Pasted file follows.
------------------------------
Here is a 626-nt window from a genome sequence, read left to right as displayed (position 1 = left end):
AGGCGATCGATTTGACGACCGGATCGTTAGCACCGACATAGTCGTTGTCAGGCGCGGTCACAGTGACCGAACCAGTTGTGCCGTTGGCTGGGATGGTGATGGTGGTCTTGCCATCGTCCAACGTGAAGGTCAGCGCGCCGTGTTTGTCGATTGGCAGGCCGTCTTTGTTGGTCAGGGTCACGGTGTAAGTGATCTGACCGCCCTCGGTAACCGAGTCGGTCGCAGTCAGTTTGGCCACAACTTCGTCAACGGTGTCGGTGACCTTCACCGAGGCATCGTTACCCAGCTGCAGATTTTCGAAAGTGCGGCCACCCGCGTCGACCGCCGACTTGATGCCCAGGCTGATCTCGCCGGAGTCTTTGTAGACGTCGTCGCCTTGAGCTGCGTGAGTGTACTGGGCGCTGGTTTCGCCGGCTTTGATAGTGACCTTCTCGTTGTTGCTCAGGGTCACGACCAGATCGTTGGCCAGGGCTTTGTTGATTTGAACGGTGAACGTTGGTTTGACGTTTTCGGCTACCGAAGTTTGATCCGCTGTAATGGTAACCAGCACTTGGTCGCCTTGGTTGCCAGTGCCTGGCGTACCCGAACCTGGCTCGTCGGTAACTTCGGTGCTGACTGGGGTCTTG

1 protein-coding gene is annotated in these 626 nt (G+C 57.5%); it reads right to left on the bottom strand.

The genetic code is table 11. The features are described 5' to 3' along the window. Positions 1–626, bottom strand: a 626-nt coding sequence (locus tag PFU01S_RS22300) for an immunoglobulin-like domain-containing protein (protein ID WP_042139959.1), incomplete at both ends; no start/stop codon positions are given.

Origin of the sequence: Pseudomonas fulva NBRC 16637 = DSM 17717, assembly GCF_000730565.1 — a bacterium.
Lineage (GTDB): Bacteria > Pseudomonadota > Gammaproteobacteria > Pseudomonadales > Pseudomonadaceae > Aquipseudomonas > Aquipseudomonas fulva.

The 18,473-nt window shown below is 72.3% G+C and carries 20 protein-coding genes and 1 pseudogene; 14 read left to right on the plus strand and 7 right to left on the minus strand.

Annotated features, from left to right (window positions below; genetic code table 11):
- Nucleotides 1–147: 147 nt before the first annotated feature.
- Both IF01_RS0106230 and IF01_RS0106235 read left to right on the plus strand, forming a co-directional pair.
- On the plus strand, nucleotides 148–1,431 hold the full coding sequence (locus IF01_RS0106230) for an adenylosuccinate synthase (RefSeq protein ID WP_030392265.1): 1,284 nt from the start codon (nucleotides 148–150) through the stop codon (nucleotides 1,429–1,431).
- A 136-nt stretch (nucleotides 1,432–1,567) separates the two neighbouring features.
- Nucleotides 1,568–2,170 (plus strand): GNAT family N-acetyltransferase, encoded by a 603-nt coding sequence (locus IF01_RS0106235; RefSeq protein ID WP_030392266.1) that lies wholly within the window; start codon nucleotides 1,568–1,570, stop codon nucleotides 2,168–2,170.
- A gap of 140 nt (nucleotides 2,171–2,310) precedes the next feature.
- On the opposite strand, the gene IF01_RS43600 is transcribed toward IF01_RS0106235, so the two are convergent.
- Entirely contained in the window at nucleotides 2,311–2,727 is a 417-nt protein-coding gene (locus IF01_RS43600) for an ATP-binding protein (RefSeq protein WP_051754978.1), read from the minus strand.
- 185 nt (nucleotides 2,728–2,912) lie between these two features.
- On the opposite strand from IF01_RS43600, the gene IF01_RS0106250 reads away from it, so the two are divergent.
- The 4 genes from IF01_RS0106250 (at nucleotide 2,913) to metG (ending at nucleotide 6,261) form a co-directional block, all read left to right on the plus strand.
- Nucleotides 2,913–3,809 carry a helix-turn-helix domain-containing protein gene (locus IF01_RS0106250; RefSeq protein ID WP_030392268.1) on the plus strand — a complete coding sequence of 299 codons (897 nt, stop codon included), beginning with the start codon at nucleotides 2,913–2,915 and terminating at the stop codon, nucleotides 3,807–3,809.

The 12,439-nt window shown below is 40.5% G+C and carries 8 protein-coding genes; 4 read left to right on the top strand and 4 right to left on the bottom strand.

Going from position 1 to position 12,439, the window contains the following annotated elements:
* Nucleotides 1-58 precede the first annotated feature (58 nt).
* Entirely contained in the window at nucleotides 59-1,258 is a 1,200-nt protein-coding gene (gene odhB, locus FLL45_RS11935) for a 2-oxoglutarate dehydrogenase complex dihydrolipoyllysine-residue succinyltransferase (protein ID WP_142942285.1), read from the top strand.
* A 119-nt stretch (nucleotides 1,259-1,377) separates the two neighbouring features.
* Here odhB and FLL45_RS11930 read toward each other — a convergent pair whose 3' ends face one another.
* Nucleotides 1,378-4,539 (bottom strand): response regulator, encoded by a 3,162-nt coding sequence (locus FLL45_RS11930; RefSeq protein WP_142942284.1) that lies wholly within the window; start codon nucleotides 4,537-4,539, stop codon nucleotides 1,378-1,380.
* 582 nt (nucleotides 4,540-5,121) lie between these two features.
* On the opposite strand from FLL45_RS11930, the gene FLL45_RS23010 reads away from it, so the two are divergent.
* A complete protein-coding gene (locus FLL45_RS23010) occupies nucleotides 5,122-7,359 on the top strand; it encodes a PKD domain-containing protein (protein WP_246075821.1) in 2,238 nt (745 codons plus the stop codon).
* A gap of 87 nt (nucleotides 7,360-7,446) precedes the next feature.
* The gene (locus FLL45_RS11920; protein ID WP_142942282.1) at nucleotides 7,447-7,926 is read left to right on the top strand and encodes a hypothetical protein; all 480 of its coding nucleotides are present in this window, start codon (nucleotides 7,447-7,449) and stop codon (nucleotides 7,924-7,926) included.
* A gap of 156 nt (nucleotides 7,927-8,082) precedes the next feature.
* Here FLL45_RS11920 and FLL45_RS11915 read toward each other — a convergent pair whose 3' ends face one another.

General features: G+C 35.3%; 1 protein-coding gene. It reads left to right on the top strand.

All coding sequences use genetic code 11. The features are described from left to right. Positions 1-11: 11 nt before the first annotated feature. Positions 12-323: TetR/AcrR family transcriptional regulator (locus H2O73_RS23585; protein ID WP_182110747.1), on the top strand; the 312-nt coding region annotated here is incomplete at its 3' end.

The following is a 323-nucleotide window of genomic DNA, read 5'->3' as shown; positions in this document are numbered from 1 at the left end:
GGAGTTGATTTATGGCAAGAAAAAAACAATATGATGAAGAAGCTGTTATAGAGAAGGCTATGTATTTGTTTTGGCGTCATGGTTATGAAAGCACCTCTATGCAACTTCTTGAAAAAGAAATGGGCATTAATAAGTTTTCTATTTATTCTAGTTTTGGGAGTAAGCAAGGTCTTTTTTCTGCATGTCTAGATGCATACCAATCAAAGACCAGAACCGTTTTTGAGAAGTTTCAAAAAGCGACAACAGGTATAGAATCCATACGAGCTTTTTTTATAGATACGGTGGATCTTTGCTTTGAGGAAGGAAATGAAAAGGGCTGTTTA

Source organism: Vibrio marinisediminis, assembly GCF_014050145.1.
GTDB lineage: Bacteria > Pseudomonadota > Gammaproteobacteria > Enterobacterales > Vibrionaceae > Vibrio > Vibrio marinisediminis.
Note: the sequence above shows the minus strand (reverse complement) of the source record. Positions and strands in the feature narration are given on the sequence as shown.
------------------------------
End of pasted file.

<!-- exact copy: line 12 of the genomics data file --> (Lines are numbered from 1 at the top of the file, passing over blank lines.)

- A 136-nt stretch (nucleotides 1,432–1,567) separates the two neighbouring features.